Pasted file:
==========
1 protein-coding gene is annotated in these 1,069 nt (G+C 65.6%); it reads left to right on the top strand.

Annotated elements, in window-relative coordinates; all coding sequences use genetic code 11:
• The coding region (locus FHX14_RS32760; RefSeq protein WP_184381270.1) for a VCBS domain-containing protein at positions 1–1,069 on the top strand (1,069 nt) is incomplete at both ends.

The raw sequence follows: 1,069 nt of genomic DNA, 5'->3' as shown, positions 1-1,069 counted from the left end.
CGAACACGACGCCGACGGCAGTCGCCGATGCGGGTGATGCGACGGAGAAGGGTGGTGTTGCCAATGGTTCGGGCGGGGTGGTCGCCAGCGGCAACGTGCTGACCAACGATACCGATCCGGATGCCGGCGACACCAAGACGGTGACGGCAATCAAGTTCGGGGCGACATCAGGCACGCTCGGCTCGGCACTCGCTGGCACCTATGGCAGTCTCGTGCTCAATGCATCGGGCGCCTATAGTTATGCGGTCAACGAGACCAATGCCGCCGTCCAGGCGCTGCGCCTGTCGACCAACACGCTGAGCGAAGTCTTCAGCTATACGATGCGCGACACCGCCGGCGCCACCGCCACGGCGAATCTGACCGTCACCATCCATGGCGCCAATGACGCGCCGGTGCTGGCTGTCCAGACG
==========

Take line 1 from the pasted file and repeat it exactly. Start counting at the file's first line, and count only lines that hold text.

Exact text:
1 protein-coding gene is annotated in these 1,069 nt (G+C 65.6%); it reads left to right on the top strand.